CHICAGO Charlotte got its first glimpse Saturday of how street protests could affect the city when the Democratic National Convention arrives.
After nightfall, things grew increasingly tense as hundreds of protesters surged through the streets.
Police, some in riot gear and at times with billy clubs, stood at the ready. Journalists from the Observer, in Chicago to report on the city's interaction with protesters, witnessed a particularly sharp clash in front of the Willis Tower, formerly the Sears Tower. As protesters marched against traffic, they came upon a police van.
The protesters refused to move. They started pounding on the van. The driver refused to stop, even though one man was hanging off the hood. One demonstrator slashed the van's tires.
As the van passed by, one of the demonstrators could be seen on the ground, apparently in need of attention.
The increasingly tense clashes between protesters and police resulted in 18 arrests, Police Superintendent Garry McCarthy told the Associated Press.
Earlier Saturday, extraordinary security measures meant to protect President Barack Obama and other world leaders at the NATO summit turned parts of this normally bustling city into a ghost town.
Police barricades blocked dozens of streets. Museums usually teeming with weekend tourists stood empty. And businesses closest to the event covered windows with plywood.
The U.S. Secret Service, which dictated almost every aspect of the plan, will also oversee security during the DNC in September.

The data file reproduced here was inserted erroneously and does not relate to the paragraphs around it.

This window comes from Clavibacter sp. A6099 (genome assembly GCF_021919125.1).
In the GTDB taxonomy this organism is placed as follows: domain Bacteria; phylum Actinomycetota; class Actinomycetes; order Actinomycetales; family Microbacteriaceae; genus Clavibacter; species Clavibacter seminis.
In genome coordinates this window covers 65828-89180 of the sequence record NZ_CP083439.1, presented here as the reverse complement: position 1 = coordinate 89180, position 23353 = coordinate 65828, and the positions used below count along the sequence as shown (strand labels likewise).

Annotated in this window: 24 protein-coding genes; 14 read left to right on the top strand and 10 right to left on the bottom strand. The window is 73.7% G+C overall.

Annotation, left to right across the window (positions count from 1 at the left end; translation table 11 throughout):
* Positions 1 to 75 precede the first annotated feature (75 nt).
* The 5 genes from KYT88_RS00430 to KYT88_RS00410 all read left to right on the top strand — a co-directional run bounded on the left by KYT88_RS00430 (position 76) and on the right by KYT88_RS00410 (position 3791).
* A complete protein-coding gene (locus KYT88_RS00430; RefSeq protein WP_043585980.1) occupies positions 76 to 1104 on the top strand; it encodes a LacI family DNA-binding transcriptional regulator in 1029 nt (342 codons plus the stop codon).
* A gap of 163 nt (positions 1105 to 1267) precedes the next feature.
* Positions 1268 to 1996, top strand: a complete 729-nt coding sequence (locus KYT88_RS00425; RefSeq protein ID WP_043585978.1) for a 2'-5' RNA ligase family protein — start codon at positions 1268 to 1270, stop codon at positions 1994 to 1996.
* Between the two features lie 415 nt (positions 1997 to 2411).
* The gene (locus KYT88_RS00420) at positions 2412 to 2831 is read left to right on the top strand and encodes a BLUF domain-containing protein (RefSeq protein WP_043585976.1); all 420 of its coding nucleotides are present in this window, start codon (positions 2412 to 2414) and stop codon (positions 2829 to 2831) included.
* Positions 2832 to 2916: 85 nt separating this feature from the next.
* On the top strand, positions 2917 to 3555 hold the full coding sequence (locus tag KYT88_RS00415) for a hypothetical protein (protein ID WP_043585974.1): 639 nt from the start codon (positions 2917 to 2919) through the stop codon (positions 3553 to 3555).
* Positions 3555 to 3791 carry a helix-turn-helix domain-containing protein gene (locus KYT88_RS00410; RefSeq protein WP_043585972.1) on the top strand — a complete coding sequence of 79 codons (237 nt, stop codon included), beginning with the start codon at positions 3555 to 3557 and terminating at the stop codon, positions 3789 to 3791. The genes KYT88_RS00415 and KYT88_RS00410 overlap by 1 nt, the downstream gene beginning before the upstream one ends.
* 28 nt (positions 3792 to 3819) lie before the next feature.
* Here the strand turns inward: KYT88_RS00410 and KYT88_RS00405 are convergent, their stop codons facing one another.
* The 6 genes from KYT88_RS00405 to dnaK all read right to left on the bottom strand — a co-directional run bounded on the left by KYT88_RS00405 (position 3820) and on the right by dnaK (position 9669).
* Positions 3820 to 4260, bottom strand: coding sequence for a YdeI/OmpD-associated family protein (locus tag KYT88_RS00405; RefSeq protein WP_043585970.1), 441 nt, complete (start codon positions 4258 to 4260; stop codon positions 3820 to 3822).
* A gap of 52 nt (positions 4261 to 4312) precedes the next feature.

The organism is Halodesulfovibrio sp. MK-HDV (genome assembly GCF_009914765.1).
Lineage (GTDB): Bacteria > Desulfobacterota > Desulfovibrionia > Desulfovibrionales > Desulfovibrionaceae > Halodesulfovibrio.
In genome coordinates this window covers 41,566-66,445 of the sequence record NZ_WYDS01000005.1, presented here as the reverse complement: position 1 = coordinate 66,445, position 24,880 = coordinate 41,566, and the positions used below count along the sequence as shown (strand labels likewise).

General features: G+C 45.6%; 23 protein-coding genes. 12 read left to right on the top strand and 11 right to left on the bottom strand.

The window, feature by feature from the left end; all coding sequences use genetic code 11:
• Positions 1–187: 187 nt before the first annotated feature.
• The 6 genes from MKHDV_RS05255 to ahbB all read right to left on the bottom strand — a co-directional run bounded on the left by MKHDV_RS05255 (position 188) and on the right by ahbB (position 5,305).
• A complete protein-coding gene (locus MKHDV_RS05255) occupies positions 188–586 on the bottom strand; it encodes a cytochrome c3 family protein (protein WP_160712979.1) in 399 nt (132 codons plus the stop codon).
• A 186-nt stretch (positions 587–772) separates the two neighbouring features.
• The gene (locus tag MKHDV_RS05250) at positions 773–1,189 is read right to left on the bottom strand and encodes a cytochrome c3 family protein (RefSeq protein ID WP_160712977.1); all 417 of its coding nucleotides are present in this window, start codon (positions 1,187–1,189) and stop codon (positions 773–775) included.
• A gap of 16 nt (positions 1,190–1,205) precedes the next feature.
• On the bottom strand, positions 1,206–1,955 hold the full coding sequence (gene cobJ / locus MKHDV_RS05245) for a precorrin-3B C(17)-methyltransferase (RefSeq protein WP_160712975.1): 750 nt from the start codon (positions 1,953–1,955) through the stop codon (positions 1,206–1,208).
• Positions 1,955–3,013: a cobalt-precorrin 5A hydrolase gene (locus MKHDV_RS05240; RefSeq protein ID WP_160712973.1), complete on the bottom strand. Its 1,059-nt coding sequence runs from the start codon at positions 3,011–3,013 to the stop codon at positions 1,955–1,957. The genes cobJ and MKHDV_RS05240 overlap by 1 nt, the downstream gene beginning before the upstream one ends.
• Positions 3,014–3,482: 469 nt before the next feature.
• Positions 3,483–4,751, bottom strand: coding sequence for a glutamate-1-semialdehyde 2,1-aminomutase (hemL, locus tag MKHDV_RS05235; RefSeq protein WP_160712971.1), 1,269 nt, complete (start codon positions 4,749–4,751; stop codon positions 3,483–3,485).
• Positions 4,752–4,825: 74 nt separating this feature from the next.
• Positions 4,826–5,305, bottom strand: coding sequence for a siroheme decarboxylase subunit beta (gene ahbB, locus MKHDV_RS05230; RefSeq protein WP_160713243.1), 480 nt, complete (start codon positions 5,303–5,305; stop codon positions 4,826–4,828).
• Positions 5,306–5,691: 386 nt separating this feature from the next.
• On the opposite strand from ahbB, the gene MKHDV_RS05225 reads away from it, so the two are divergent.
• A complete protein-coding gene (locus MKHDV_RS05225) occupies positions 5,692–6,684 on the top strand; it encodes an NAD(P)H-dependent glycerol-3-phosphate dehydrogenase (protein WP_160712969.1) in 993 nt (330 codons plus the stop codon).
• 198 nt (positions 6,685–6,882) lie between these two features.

Charlotte-Mecklenburg police got a hands-on look Saturday when they toured the city and met with planners from the Chicago Police Department and other agencies. Some 100 CMPD officers will help provide security when the NATO summit commences Sunday.
Security planners have essentially closed a large part of downtown Chicago near the convention center hosting the summit.
CMPD Deputy Chief Harold Medlock, among the visiting officers, said that Charlotte would likely avoid such a move. “It will be a secure site, but will it be completely devoid of people? No,” Medlock said.
Chicago leaders have the same hopes for the NATO summit as Charlotte does for the DNC: They want international exposure that casts the city in a positive light while minimizing safety risks.
Authorities said Saturday they arrested three alleged anarchists they charged with plotting to hurl Molotov cocktails at police stations, Mayor Rahm Emanuel’s home and President Barack Obama’s campaign headquarters.
Chicago leaders are hoping the summit will reinforce the city’s status as one of the world’s leading cities.
Civic leaders of the nation’s third largest city were embarrassed when Chicago’s bid to host the 2016 Olympics was rejected despite help from President Obama.
City fathers also want to erase the memories of the infamous 1968 Democratic National Convention which erupted into violence between protestors and police.
Charlotte hopes the DNC, expected to draw 35,000 visitors, will elevate its national profile after a decade of unprecedented growth.
Large demonstrations expected
Thousands of protestors have converged here in a show of force they hope will capture international media attention on war, economic inequality and other issues. The largest demonstrations are expected Sunday.
On Saturday, more than 1,000 marched in an impromptu rally planned via Twitter and text messages. They blocked streets and chanted, “Whose street? Our street,” as they walked, flanked by dozens of police officers on bikes, in cars, on horseback and on foot.
Thomas Zeitner, a member of Occupy Chicago, said protesters were responding to the arrests of the three people accused of making homemade bombs. Protestors claim the men arrested are innocent.